What is your real estate investment strategy? Do you search for “distressed” properties, pre-foreclosures, or REOs (real estate owned by lenders following a foreclosure)?
Do you have a primary (or exclusive) exit strategy? Are you a Wholesaler, a Fix-and-Flip investor, or a “Buy-and-Hold” investor?
Are you frustrated by a lack of inventory in your geographic area?
Are you tired of doing all the hard work yourself?
Are your traditional real estate investing strategies yielding the kind of profits that they should?
If you answered “Yes” to any (or all) of these questions, you might want to ask yourself one more question: Have you considered investing in non-performing notes (NPNs)?
As a NPN investor, you become “The Bank.” No more driving neighborhoods looking for rundown properties, no more postcard mailings, no more freeway exit “bandit” signs (and fines that go with them), no more door-knocking, no more. . . well, you get the idea.
As a NPN investor, you will have many exit strategies readily at your disposal. You’ll be able to select the exit strategy that best fits “the deal,” rather than looking for “the deal” that fits the exit strategy.
NPN investors can, among other things, modify loans (the buy-and-hold of note investing), accept deeds-in-lieu of foreclosure (the note investor’s variation on the theme of wholesaling), or foreclose (the fix-and-flip of note investing). And because NPN investors buy notes at such deep discounts from the market value of the property, the NPN investor can quickly sell their properties and then reinvest their capital in other deals.
As a NPN investor, you’re not limited to the geographic area where you happen to live; you can easily invest anywhere in the country. The fact is that, regardless of where you live, the overwhelming majority of people live somewhere else. If you invest in residential properties, investing only in the geographic area where you live can be quite limiting. NPN investors have plenty of inventory.
As a NPN investor, you invest in the “Paper,” not the “Property.” The owner of the property is responsible for the termites, tenants, and toilets. When the NPN investor does take title to a property, the property is usually sold within a short period of time so that profits can be reinvested in other deals.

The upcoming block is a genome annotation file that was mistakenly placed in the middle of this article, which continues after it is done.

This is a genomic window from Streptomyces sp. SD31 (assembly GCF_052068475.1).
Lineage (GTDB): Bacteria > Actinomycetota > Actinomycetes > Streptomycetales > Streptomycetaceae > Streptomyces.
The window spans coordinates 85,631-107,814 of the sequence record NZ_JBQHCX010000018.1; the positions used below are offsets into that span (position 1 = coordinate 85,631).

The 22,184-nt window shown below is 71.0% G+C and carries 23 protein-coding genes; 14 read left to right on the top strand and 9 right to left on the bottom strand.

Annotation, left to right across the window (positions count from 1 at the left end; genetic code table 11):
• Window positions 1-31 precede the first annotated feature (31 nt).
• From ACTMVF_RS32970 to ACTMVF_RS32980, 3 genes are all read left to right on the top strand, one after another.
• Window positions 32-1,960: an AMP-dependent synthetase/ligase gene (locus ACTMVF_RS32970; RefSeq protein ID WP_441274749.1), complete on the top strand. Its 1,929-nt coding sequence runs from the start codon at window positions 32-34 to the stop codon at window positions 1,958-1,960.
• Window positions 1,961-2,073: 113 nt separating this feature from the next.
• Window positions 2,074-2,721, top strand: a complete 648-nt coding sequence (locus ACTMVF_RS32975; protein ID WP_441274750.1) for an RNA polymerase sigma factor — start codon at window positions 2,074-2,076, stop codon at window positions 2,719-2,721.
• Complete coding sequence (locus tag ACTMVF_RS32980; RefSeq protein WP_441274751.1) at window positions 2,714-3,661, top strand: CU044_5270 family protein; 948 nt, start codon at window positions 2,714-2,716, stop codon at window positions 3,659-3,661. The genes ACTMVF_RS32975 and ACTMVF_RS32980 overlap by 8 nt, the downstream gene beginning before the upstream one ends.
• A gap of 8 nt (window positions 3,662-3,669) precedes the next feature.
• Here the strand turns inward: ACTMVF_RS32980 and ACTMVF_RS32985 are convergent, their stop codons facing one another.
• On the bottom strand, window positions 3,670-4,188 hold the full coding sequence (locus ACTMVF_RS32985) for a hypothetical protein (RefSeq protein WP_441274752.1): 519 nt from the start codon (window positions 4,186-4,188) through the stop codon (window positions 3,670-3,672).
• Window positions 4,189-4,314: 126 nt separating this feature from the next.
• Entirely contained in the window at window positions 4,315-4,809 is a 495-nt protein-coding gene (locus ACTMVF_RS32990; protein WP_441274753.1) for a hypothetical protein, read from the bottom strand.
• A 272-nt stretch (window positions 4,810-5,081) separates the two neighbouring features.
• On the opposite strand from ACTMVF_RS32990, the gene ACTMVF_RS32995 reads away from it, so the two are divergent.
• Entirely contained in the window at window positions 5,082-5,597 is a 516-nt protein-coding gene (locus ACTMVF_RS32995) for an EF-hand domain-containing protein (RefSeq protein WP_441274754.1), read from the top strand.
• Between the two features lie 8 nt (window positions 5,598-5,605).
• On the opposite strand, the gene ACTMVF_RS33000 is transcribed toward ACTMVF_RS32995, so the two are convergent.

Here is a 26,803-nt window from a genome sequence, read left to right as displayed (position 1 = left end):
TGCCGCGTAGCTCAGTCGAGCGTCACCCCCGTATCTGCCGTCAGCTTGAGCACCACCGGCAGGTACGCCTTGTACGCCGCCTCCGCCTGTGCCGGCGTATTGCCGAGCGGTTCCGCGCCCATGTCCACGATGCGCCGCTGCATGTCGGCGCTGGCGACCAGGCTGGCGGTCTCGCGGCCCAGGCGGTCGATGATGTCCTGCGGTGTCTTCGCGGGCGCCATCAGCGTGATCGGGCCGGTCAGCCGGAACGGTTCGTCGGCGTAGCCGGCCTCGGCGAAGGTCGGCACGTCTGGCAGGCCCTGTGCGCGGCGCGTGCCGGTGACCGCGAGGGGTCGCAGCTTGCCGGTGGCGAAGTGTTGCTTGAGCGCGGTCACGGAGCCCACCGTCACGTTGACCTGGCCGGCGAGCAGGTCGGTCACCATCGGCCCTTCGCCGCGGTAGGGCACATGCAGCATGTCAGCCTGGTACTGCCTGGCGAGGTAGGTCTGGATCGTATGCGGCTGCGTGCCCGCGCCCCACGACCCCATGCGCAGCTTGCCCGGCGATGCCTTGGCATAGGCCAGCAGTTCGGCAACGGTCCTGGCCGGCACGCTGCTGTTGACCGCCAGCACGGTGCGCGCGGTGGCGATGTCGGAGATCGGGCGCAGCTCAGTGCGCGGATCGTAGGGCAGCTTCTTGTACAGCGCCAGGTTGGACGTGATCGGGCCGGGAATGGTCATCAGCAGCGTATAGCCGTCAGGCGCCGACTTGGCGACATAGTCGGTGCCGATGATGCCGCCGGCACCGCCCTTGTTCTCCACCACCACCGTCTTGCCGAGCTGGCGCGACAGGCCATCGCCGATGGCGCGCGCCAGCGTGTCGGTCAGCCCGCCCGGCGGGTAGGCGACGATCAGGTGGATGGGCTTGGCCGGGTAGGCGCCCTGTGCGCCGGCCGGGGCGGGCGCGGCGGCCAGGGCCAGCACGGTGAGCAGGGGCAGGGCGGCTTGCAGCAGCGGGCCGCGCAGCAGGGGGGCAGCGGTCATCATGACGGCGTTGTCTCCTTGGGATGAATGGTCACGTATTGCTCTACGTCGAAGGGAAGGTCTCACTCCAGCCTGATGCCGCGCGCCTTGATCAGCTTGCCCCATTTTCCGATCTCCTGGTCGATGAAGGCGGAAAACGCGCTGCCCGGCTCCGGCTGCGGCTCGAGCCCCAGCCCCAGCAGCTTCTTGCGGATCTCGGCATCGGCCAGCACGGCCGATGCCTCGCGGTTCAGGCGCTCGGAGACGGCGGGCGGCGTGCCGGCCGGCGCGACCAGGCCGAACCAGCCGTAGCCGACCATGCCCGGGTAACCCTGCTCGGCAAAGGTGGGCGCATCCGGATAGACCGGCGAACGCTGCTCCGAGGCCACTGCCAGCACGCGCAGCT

And last, but not least, as a NPN investor, you will enjoy the potential for superior returns on investment — ROI — as compared to what investors have come to accept with traditional real estate investments.
It’s been said that if you’re doing what everyone else is doing, you’re probably not going to get the best result. This is especially true with real estate investing.
If you’d like more information on NPN investing and learn from a few case studies — including information on how to invest using your IRA or other retirement plan — click the following link to sign up for our free, no obligation
Non-Performing Note Investment Program Webinar
Learn more about NPN investing by watching our popular short videos below.
The material contained in this communication is for educational purposes only; it is not, and shall not constitute investment advice; and is not a representation, guarantee, or promise of the results you may experience. Please consult with the independent professionals of your choice, should you need or desire legal, tax, investment, or other professional advice.
The material contained in this communication is not, and shall not under any circumstance or for any purpose, be considered as a solicitation or offer to buy or sell any security or security-related product, instrument, service or investment, and is not intended for distribution or use in any jurisdiction where such distribution or use would be contrary to, or in violation of, the law of said jurisdiction, or where such distribution or use would subject The Note Company or any related entity or person to any registration requirement of, or personal jurisdiction in, said jurisdiction.
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The Note Company is a Texas-based national Real Estate Note Investment Firm that helps Private Lenders and other investors reposition investment capital from under-performing uses to investments that are secured by real estate.